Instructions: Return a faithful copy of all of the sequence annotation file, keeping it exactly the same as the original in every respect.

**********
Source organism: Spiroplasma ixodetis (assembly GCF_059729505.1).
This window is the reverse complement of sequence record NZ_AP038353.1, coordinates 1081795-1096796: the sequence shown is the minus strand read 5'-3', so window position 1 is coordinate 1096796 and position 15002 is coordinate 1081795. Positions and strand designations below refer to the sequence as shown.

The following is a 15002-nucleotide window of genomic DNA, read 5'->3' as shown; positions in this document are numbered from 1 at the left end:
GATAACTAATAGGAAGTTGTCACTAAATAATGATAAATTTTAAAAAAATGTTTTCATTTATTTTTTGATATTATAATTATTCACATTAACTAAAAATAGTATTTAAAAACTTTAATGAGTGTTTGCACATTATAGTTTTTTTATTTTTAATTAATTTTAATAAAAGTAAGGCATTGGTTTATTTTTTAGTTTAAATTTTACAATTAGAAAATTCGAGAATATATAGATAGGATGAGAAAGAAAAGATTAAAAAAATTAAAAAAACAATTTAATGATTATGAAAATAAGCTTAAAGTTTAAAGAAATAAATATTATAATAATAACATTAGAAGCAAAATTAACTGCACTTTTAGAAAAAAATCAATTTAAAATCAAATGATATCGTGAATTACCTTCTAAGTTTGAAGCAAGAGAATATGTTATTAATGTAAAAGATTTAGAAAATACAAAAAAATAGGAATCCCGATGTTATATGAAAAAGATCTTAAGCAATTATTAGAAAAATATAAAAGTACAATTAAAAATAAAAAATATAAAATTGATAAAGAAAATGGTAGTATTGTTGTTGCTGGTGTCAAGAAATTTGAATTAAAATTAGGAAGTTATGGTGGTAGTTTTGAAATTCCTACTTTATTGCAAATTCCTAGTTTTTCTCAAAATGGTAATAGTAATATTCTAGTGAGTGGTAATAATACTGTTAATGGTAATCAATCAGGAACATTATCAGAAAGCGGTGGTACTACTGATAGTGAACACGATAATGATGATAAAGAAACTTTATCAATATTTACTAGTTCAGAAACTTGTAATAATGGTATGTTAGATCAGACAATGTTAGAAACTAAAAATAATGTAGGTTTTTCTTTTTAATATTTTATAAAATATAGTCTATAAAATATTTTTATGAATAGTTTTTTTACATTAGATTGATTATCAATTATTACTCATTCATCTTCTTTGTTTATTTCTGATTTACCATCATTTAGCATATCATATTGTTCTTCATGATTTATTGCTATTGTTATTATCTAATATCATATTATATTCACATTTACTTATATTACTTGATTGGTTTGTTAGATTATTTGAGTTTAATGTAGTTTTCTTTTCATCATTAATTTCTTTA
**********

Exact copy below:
Source organism: Spiroplasma ixodetis (assembly GCF_059729505.1).
This window is the reverse complement of sequence record NZ_AP038353.1, coordinates 1081795-1096796: the sequence shown is the minus strand read 5'-3', so window position 1 is coordinate 1096796 and position 15002 is coordinate 1081795. Positions and strand designations below refer to the sequence as shown.

The following is a 15002-nucleotide window of genomic DNA, read 5'->3' as shown; positions in this document are numbered from 1 at the left end:
GATAACTAATAGGAAGTTGTCACTAAATAATGATAAATTTTAAAAAAATGTTTTCATTTATTTTTTGATATTATAATTATTCACATTAACTAAAAATAGTATTTAAAAACTTTAATGAGTGTTTGCACATTATAGTTTTTTTATTTTTAATTAATTTTAATAAAAGTAAGGCATTGGTTTATTTTTTAGTTTAAATTTTACAATTAGAAAATTCGAGAATATATAGATAGGATGAGAAAGAAAAGATTAAAAAAATTAAAAAAACAATTTAATGATTATGAAAATAAGCTTAAAGTTTAAAGAAATAAATATTATAATAATAACATTAGAAGCAAAATTAACTGCACTTTTAGAAAAAAATCAATTTAAAATCAAATGATATCGTGAATTACCTTCTAAGTTTGAAGCAAGAGAATATGTTATTAATGTAAAAGATTTAGAAAATACAAAAAAATAGGAATCCCGATGTTATATGAAAAAGATCTTAAGCAATTATTAGAAAAATATAAAAGTACAATTAAAAATAAAAAATATAAAATTGATAAAGAAAATGGTAGTATTGTTGTTGCTGGTGTCAAGAAATTTGAATTAAAATTAGGAAGTTATGGTGGTAGTTTTGAAATTCCTACTTTATTGCAAATTCCTAGTTTTTCTCAAAATGGTAATAGTAATATTCTAGTGAGTGGTAATAATACTGTTAATGGTAATCAATCAGGAACATTATCAGAAAGCGGTGGTACTACTGATAGTGAACACGATAATGATGATAAAGAAACTTTATCAATATTTACTAGTTCAGAAACTTGTAATAATGGTATGTTAGATCAGACAATGTTAGAAACTAAAAATAATGTAGGTTTTTCTTTTTAATATTTTATAAAATATAGTCTATAAAATATTTTTATGAATAGTTTTTTTACATTAGATTGATTATCAATTATTACTCATTCATCTTCTTTGTTTATTTCTGATTTACCATCATTTAGCATATCATATTGTTCTTCATGATTTATTGCTATTGTTATTATCTAATATCATATTATATTCACATTTACTTATATTACTTGATTGGTTTGTTAGATTATTTGAGTTTAATGTAGTTTTCTTTTCATCATTAATTTCTTTA